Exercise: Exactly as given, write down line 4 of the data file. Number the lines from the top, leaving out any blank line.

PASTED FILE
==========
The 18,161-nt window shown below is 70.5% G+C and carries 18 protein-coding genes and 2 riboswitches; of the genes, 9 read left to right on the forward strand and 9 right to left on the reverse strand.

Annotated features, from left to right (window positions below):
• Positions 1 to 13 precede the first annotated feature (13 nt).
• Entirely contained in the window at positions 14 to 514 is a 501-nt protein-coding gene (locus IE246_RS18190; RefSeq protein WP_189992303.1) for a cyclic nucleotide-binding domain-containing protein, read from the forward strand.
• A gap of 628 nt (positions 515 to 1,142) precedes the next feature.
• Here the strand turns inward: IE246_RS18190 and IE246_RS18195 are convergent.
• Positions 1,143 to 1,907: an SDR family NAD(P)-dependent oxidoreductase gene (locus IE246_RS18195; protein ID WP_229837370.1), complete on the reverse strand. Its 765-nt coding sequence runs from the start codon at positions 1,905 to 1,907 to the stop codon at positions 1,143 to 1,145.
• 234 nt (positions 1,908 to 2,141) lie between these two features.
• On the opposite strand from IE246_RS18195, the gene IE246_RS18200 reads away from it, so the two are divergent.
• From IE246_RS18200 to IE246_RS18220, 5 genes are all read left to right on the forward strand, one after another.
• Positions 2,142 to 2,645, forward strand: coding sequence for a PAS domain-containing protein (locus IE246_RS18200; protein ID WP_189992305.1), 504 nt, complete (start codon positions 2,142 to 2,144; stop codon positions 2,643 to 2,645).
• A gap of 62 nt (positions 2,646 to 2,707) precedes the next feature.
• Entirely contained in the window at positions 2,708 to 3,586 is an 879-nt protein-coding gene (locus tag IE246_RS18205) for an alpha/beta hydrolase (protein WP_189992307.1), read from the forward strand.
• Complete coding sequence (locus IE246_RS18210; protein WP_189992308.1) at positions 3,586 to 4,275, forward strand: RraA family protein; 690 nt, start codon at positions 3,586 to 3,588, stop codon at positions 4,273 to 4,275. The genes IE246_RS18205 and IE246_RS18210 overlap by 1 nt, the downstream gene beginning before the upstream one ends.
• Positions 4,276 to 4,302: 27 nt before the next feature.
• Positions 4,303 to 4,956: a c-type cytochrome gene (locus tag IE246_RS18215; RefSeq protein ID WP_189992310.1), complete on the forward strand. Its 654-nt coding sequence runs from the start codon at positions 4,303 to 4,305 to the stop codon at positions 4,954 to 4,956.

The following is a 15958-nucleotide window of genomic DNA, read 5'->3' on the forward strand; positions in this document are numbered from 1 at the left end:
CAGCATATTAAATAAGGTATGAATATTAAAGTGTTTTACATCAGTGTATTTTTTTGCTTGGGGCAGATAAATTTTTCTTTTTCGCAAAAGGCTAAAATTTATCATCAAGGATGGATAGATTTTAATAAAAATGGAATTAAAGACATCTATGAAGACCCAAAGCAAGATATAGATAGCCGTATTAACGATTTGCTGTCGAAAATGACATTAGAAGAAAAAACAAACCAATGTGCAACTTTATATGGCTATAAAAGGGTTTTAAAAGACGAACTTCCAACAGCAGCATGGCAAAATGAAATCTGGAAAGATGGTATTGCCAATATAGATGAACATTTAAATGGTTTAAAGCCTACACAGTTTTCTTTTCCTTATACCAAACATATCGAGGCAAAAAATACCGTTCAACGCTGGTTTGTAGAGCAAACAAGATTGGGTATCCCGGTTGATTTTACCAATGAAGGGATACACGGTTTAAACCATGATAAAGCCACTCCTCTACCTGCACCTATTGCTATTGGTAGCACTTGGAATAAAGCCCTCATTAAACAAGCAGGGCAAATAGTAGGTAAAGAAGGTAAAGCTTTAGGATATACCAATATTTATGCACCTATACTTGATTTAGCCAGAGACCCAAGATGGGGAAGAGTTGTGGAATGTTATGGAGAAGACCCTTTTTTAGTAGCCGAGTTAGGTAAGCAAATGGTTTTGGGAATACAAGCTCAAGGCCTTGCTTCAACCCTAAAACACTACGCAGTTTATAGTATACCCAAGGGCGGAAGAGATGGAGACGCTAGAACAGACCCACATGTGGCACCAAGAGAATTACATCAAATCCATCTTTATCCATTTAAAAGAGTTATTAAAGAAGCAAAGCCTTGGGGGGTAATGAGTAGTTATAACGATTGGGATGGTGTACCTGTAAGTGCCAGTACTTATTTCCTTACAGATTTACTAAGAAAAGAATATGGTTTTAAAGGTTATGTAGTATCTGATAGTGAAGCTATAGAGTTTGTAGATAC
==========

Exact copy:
• Entirely contained in the window at positions 14 to 514 is a 501-nt protein-coding gene (locus IE246_RS18190; RefSeq protein WP_189992303.1) for a cyclic nucleotide-binding domain-containing protein, read from the forward strand.